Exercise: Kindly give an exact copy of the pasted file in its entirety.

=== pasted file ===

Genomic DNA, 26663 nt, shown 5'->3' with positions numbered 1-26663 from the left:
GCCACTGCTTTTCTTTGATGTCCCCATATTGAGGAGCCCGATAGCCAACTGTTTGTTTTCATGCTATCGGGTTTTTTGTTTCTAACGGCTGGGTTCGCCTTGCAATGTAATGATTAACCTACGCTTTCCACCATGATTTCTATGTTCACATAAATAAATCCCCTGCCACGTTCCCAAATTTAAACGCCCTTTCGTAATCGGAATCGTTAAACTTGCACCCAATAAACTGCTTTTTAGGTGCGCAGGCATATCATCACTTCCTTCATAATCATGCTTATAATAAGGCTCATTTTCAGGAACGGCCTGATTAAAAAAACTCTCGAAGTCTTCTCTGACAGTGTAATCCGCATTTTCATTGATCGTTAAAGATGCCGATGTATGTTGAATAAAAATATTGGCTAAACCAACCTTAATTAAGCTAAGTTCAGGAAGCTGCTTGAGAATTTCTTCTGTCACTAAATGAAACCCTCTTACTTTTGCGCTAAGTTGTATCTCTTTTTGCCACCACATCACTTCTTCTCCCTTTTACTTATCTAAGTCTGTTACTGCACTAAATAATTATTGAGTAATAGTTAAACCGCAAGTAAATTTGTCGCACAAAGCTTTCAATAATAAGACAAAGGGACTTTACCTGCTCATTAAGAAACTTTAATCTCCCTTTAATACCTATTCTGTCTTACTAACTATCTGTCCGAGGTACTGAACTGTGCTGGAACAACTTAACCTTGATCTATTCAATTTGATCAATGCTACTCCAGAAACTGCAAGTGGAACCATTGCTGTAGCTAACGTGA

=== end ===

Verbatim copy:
Genomic DNA, 26663 nt, shown 5'->3' with positions numbered 1-26663 from the left:
GCCACTGCTTTTCTTTGATGTCCCCATATTGAGGAGCCCGATAGCCAACTGTTTGTTTTCATGCTATCGGGTTTTTTGTTTCTAACGGCTGGGTTCGCCTTGCAATGTAATGATTAACCTACGCTTTCCACCATGATTTCTATGTTCACATAAATAAATCCCCTGCCACGTTCCCAAATTTAAACGCCCTTTCGTAATCGGAATCGTTAAACTTGCACCCAATAAACTGCTTTTTAGGTGCGCAGGCATATCATCACTTCCTTCATAATCATGCTTATAATAAGGCTCATTTTCAGGAACGGCCTGATTAAAAAAACTCTCGAAGTCTTCTCTGACAGTGTAATCCGCATTTTCATTGATCGTTAAAGATGCCGATGTATGTTGAATAAAAATATTGGCTAAACCAACCTTAATTAAGCTAAGTTCAGGAAGCTGCTTGAGAATTTCTTCTGTCACTAAATGAAACCCTCTTACTTTTGCGCTAAGTTGTATCTCTTTTTGCCACCACATCACTTCTTCTCCCTTTTACTTATCTAAGTCTGTTACTGCACTAAATAATTATTGAGTAATAGTTAAACCGCAAGTAAATTTGTCGCACAAAGCTTTCAATAATAAGACAAAGGGACTTTACCTGCTCATTAAGAAACTTTAATCTCCCTTTAATACCTATTCTGTCTTACTAACTATCTGTCCGAGGTACTGAACTGTGCTGGAACAACTTAACCTTGATCTATTCAATTTGATCAATGCTACTCCAGAAACTGCAAGTGGAACCATTGCTGTAGCTAACGTGA